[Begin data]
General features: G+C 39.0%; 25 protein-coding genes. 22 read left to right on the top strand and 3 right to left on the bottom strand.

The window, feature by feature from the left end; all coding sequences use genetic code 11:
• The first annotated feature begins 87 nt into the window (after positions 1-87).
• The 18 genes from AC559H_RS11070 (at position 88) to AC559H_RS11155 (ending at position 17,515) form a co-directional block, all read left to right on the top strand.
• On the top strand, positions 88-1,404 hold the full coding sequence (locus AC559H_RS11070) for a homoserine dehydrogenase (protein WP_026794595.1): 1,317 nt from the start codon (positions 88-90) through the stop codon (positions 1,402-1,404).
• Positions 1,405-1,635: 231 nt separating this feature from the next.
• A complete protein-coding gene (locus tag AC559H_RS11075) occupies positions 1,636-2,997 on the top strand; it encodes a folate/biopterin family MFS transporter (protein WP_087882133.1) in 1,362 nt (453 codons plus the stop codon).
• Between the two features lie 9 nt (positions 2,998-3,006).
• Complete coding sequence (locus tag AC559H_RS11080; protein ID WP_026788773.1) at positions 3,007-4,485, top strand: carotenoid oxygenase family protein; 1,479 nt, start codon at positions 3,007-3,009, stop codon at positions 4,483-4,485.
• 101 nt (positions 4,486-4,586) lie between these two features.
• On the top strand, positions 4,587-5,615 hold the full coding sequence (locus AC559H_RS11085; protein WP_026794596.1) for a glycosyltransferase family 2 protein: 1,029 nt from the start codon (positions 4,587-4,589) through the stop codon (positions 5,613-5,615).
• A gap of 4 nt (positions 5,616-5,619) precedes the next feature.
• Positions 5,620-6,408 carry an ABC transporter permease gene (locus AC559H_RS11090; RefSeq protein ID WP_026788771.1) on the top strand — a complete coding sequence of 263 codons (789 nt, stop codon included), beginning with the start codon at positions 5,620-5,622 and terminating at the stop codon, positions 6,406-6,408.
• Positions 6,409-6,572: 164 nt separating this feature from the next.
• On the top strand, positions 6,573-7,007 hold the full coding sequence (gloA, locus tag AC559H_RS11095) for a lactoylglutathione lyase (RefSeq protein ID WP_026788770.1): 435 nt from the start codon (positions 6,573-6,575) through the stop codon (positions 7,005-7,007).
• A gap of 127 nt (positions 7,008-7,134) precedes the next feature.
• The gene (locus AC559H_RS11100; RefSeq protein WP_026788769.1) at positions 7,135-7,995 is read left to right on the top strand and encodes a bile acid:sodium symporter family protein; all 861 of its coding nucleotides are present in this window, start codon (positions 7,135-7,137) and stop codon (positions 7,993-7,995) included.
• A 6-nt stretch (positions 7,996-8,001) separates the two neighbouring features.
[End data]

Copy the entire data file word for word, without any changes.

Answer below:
General features: G+C 39.0%; 25 protein-coding genes. 22 read left to right on the top strand and 3 right to left on the bottom strand.

The window, feature by feature from the left end; all coding sequences use genetic code 11:
• The first annotated feature begins 87 nt into the window (after positions 1-87).
• The 18 genes from AC559H_RS11070 (at position 88) to AC559H_RS11155 (ending at position 17,515) form a co-directional block, all read left to right on the top strand.
• On the top strand, positions 88-1,404 hold the full coding sequence (locus AC559H_RS11070) for a homoserine dehydrogenase (protein WP_026794595.1): 1,317 nt from the start codon (positions 88-90) through the stop codon (positions 1,402-1,404).
• Positions 1,405-1,635: 231 nt separating this feature from the next.
• A complete protein-coding gene (locus tag AC559H_RS11075) occupies positions 1,636-2,997 on the top strand; it encodes a folate/biopterin family MFS transporter (protein WP_087882133.1) in 1,362 nt (453 codons plus the stop codon).
• Between the two features lie 9 nt (positions 2,998-3,006).
• Complete coding sequence (locus tag AC559H_RS11080; protein ID WP_026788773.1) at positions 3,007-4,485, top strand: carotenoid oxygenase family protein; 1,479 nt, start codon at positions 3,007-3,009, stop codon at positions 4,483-4,485.
• 101 nt (positions 4,486-4,586) lie between these two features.
• On the top strand, positions 4,587-5,615 hold the full coding sequence (locus AC559H_RS11085; protein WP_026794596.1) for a glycosyltransferase family 2 protein: 1,029 nt from the start codon (positions 4,587-4,589) through the stop codon (positions 5,613-5,615).
• A gap of 4 nt (positions 5,616-5,619) precedes the next feature.
• Positions 5,620-6,408 carry an ABC transporter permease gene (locus AC559H_RS11090; RefSeq protein ID WP_026788771.1) on the top strand — a complete coding sequence of 263 codons (789 nt, stop codon included), beginning with the start codon at positions 5,620-5,622 and terminating at the stop codon, positions 6,406-6,408.
• Positions 6,409-6,572: 164 nt separating this feature from the next.
• On the top strand, positions 6,573-7,007 hold the full coding sequence (gloA, locus tag AC559H_RS11095) for a lactoylglutathione lyase (RefSeq protein ID WP_026788770.1): 435 nt from the start codon (positions 6,573-6,575) through the stop codon (positions 7,005-7,007).
• A gap of 127 nt (positions 7,008-7,134) precedes the next feature.
• The gene (locus AC559H_RS11100; RefSeq protein WP_026788769.1) at positions 7,135-7,995 is read left to right on the top strand and encodes a bile acid:sodium symporter family protein; all 861 of its coding nucleotides are present in this window, start codon (positions 7,135-7,137) and stop codon (positions 7,993-7,995) included.
• A 6-nt stretch (positions 7,996-8,001) separates the two neighbouring features.